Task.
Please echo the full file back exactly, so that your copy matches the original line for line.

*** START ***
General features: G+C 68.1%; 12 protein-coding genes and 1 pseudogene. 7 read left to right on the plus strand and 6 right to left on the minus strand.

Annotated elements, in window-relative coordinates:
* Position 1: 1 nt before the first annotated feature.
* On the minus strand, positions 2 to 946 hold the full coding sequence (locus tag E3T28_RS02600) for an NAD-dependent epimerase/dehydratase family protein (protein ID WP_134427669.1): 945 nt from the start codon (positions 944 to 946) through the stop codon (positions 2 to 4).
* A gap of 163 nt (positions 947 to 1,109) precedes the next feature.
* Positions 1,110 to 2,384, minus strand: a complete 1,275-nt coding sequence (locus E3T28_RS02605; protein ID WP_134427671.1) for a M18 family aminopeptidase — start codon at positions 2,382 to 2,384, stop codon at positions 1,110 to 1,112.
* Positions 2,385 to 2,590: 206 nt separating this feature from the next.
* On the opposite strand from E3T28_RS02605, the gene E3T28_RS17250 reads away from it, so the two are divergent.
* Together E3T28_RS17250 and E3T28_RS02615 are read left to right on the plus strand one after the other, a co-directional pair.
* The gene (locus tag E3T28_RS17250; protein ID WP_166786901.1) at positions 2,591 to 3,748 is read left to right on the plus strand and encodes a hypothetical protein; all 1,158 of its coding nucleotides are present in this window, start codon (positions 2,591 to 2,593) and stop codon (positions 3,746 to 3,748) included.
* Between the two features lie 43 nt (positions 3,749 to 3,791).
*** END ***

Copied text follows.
General features: G+C 68.1%; 12 protein-coding genes and 1 pseudogene. 7 read left to right on the plus strand and 6 right to left on the minus strand.

Annotated elements, in window-relative coordinates:
* Position 1: 1 nt before the first annotated feature.
* On the minus strand, positions 2 to 946 hold the full coding sequence (locus tag E3T28_RS02600) for an NAD-dependent epimerase/dehydratase family protein (protein ID WP_134427669.1): 945 nt from the start codon (positions 944 to 946) through the stop codon (positions 2 to 4).
* A gap of 163 nt (positions 947 to 1,109) precedes the next feature.
* Positions 1,110 to 2,384, minus strand: a complete 1,275-nt coding sequence (locus E3T28_RS02605; protein ID WP_134427671.1) for a M18 family aminopeptidase — start codon at positions 2,382 to 2,384, stop codon at positions 1,110 to 1,112.
* Positions 2,385 to 2,590: 206 nt separating this feature from the next.
* On the opposite strand from E3T28_RS02605, the gene E3T28_RS17250 reads away from it, so the two are divergent.
* Together E3T28_RS17250 and E3T28_RS02615 are read left to right on the plus strand one after the other, a co-directional pair.
* The gene (locus tag E3T28_RS17250; protein ID WP_166786901.1) at positions 2,591 to 3,748 is read left to right on the plus strand and encodes a hypothetical protein; all 1,158 of its coding nucleotides are present in this window, start codon (positions 2,591 to 2,593) and stop codon (positions 3,746 to 3,748) included.
* Between the two features lie 43 nt (positions 3,749 to 3,791).